If you sit in the back of a concert on campus, you might hear an unexpected sound: the slight click-click-click of knitting needles.

Upon investigation, the odds are that you will find Beth Bontrager, an administrative assistant in the Mennonite Historical Library and subscription manager at The Mennonite Quarterly Review. Along with her professional work, Bontrager is an avid knitter — and she has been for years.

“My grandmother was an avid knitter, tatterer, crocheter, sewer, [and] quilter,” Bontrager said. “[She] and my mother taught me to knit when I was … 8 years old.”

Wherever she goes, it seems that Bontrager carries her knitting needles and a current project with her. Bontrager defines multitasking. Midway through our interview, she pulled out a half-finished blanket and started to knit while carrying on the conversation.

“I like to keep my hands busy,” Bontrager said. “I used to bite my nails as a child, and I’d need to do something with my hands … Now, I don’t bite my nails anymore, but I still like to keep my hands busy.”

Bontrager used to make sweaters and other articles of clothing, but she switched to strictly making blankets after growing tired of having to be “so particular” about making sure the patterns matched on more complicated creations. She said having a simple task, such as the repetitive rows on a blanket, allows her to focus better on whatever else she’s engaged in.

Her blankets are typically quite small (think of a childhood blankie), so one might assume it wouldn’t take her too long to make them. After all, knitting can’t take that long — right?

“Typically anywhere from one to two months,” Bontrager said when asked how long she spends on each project. She chuckled and added: “Although it depends on how many concerts I’m ushering!”

Be it a concert, a play, a worship service, or just a conversation, Bontrager says the setting where she knits her blankets is meaningful.

“The emotion and the essence of what I’m experiencing, what others are experiencing around me, goes into the knitting,” she said. “So it’s a blanket of love, a blanket of joy and of music and of pleasure and of that relationship.”

Her blankets go to good use; Bontrager says that over the last few years, she has donated them to the child care program at Goshen High School, where students watch children of local parents.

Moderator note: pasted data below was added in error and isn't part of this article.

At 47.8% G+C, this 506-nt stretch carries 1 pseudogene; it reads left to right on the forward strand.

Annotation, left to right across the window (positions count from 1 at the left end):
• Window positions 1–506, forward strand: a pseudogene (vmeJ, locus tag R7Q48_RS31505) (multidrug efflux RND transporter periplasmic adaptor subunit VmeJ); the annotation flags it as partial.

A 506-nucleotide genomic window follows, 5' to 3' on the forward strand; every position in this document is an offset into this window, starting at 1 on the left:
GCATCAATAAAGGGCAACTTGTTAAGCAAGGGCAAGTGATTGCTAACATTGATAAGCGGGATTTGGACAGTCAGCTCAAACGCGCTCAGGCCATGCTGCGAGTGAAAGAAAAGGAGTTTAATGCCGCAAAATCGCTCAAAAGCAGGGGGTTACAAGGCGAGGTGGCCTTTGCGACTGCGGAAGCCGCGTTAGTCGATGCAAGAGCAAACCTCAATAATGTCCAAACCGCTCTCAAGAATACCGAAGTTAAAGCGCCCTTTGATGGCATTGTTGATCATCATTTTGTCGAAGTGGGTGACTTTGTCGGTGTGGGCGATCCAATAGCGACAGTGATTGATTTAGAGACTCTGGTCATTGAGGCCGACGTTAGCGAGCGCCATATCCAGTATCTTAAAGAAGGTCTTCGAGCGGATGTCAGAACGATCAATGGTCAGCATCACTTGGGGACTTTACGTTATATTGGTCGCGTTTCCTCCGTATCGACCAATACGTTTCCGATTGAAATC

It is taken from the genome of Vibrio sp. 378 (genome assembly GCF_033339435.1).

“What I have done … is to make a blanket for each one of the children that they’re caring for; they’re usually there until the age of 2,” Bontrager said. 

What she likes about making blankets for children is that “nobody’s going to care if you knit two stitches together accidentally and then add another one … It’s a cuddle blanket. It should be cuddled.”

A self-proclaimed perfectionist, Bontrager finds important discipline in being able to accept minor mistakes and move on from them. 

“[Knitting] is one place where I don’t have to care as much; my tendency is to make everything as perfect as possible … I’m gentle with myself in my knitting,” she said.

This sense of grace is also important for Bontrager’s spiritual life. “Some people pray writing poetry, some people pray molding clay, some fold paper and make paper cranes,” she said, knitting needles clicking softly. “And some people pray in silence, and just knit, and think about the people they love.” 

It’s not hard to guess how Bontrager prays — and that prayer helps her day-to-day business.

“There are certain things that we do that keep us grounded,” Bontrager said. “Whether that’s playing Spikeball, or writing in a journal, or playing DnD [Dungeons and Dragons], or knitting, I think everyone should be intentional about making sure we have those.” 

While knitting might not be a passion for everyone, Bontrager encourages everyone — especially college students in a stress-filled time of life — to find their “grounding” activity.

About a week after the interview with Bontrager, I was in the middle of one of my grounding activities: singing in Goshen’s homecoming gala. As our last song finished, I looked at the audience, reveling in the applause and searching for my parents and brother.

Instead, I immediately saw Beth Bontrager sitting in one of the front seats of Sauder Concert Hall. And although she didn’t look away from the choir for a second, her hands maneuvered the needles through the yarn deftly and quickly, a broad smile on her face.